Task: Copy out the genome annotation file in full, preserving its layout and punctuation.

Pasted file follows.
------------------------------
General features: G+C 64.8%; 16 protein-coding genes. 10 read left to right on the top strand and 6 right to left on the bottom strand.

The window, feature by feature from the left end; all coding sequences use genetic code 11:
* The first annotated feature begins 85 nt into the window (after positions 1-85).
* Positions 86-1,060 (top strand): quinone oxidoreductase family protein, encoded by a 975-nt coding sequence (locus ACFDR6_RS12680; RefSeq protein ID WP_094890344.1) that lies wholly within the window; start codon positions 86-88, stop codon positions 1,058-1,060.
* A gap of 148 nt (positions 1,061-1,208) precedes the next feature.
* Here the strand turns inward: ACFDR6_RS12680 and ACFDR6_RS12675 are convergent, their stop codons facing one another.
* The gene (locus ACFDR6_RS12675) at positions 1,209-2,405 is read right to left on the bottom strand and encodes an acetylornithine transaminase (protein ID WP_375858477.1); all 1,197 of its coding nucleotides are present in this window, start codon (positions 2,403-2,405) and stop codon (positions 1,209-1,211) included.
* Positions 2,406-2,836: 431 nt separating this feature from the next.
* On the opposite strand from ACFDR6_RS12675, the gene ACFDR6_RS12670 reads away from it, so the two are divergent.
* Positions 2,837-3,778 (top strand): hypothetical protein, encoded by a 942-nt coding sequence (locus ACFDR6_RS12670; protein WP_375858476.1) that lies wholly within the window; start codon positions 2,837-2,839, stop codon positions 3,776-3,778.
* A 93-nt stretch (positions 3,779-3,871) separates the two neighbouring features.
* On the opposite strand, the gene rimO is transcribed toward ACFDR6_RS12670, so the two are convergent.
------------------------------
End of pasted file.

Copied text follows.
General features: G+C 64.8%; 16 protein-coding genes. 10 read left to right on the top strand and 6 right to left on the bottom strand.

The window, feature by feature from the left end; all coding sequences use genetic code 11:
* The first annotated feature begins 85 nt into the window (after positions 1-85).
* Positions 86-1,060 (top strand): quinone oxidoreductase family protein, encoded by a 975-nt coding sequence (locus ACFDR6_RS12680; RefSeq protein ID WP_094890344.1) that lies wholly within the window; start codon positions 86-88, stop codon positions 1,058-1,060.
* A gap of 148 nt (positions 1,061-1,208) precedes the next feature.
* Here the strand turns inward: ACFDR6_RS12680 and ACFDR6_RS12675 are convergent, their stop codons facing one another.
* The gene (locus ACFDR6_RS12675) at positions 1,209-2,405 is read right to left on the bottom strand and encodes an acetylornithine transaminase (protein ID WP_375858477.1); all 1,197 of its coding nucleotides are present in this window, start codon (positions 2,403-2,405) and stop codon (positions 1,209-1,211) included.
* Positions 2,406-2,836: 431 nt separating this feature from the next.
* On the opposite strand from ACFDR6_RS12675, the gene ACFDR6_RS12670 reads away from it, so the two are divergent.
* Positions 2,837-3,778 (top strand): hypothetical protein, encoded by a 942-nt coding sequence (locus ACFDR6_RS12670; protein WP_375858476.1) that lies wholly within the window; start codon positions 2,837-2,839, stop codon positions 3,776-3,778.
* A 93-nt stretch (positions 3,779-3,871) separates the two neighbouring features.
* On the opposite strand, the gene rimO is transcribed toward ACFDR6_RS12670, so the two are convergent.